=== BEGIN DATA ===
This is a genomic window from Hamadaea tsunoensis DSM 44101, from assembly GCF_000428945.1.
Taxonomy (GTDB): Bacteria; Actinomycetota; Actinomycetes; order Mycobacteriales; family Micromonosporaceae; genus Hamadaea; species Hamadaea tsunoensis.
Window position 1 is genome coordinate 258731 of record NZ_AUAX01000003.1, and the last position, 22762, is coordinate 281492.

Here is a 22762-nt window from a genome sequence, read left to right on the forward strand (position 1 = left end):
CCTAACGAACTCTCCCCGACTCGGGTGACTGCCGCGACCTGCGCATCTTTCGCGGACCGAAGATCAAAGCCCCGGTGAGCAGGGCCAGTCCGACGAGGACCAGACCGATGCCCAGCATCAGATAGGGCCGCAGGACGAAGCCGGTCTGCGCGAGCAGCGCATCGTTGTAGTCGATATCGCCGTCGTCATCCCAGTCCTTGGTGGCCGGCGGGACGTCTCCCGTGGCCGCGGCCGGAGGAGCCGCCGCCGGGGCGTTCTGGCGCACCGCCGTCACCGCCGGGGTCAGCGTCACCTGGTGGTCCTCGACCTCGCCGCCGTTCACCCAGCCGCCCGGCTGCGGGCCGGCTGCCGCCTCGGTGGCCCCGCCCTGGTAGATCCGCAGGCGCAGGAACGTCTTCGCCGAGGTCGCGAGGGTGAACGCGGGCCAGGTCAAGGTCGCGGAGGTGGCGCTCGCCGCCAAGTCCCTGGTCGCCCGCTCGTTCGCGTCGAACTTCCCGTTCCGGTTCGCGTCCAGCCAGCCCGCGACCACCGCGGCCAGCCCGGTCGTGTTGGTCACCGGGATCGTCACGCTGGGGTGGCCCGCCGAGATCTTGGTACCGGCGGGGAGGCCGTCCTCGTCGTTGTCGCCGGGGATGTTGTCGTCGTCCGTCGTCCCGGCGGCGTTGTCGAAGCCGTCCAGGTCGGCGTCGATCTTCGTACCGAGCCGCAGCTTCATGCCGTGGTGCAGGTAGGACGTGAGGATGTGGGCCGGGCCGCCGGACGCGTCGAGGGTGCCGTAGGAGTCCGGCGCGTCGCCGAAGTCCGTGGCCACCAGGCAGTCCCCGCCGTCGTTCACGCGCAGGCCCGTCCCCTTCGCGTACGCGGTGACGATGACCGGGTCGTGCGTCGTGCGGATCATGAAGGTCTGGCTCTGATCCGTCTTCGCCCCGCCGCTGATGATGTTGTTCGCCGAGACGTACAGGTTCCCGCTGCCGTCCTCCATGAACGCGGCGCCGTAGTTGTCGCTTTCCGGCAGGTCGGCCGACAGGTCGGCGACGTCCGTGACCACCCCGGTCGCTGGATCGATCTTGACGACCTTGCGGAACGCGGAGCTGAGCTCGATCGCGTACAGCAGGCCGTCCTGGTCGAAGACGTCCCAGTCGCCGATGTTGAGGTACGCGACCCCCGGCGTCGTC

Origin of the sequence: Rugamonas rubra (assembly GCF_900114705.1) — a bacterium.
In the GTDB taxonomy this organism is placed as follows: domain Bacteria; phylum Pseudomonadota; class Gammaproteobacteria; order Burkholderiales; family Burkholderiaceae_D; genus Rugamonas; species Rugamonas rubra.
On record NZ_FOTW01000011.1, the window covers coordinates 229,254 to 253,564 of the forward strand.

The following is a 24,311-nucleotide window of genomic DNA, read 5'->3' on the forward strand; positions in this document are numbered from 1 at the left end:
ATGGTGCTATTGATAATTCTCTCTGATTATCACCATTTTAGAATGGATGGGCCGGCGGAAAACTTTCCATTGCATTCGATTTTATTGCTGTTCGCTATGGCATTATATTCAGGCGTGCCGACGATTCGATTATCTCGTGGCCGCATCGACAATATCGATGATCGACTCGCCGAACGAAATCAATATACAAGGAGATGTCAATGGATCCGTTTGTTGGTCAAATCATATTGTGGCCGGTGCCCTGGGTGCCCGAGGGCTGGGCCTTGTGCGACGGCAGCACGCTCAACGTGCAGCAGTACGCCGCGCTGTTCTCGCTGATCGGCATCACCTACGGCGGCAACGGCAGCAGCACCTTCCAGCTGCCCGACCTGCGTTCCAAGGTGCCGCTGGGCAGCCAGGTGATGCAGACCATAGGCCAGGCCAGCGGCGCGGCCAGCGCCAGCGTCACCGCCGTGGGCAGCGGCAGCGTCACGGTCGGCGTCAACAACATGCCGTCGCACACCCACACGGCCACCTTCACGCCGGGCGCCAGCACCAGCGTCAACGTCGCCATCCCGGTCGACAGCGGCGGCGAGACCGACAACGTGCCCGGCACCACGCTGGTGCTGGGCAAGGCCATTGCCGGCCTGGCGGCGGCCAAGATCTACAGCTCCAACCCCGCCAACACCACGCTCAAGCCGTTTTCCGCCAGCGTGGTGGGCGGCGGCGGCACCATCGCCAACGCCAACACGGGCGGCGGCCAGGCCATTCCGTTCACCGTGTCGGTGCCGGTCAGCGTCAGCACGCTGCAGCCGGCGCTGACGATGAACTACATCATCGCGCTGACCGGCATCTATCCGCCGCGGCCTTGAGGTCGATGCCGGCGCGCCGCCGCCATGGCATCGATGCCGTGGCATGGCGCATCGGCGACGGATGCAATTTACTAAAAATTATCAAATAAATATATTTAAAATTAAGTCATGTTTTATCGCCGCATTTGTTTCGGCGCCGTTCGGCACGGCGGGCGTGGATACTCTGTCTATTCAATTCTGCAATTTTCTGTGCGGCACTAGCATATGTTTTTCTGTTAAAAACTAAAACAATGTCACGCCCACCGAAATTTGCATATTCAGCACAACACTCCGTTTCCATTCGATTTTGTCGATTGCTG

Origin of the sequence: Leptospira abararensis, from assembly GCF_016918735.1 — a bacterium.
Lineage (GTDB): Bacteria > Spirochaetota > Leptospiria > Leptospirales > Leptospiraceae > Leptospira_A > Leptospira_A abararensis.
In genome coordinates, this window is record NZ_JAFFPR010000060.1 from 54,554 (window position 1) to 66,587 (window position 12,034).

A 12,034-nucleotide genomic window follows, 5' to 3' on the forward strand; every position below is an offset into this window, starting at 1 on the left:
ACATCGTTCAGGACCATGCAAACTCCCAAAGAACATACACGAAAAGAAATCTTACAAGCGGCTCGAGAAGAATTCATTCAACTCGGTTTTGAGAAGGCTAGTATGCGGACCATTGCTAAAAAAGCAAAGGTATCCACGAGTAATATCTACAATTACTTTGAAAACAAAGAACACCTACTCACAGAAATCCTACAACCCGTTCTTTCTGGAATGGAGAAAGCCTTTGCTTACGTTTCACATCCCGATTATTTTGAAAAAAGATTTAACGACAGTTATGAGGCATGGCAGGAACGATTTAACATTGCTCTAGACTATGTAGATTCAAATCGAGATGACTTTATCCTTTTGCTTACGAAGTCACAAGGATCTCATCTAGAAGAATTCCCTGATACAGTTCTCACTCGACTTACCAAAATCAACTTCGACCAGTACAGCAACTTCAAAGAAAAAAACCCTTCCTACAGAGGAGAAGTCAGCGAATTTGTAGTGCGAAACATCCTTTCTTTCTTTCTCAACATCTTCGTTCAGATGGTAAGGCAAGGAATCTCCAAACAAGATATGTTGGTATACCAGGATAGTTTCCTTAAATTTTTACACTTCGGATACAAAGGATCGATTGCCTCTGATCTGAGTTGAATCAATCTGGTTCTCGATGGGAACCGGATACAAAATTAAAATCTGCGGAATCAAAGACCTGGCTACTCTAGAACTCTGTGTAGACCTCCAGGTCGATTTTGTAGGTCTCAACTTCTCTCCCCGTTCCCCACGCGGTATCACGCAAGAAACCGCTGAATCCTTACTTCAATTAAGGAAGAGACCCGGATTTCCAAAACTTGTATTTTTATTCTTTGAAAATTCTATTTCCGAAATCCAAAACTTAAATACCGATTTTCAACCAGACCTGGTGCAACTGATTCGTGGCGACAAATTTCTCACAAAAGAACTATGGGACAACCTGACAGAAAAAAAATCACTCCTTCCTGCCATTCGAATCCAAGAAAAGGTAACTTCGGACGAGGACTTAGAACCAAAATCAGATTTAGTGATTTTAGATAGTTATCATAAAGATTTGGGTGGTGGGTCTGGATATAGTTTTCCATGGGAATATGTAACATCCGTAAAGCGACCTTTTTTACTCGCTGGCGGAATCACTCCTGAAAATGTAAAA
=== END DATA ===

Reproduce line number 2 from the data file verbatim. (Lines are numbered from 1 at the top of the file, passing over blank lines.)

Taxonomy (GTDB): Bacteria; Actinomycetota; Actinomycetes; order Mycobacteriales; family Micromonosporaceae; genus Hamadaea; species Hamadaea tsunoensis.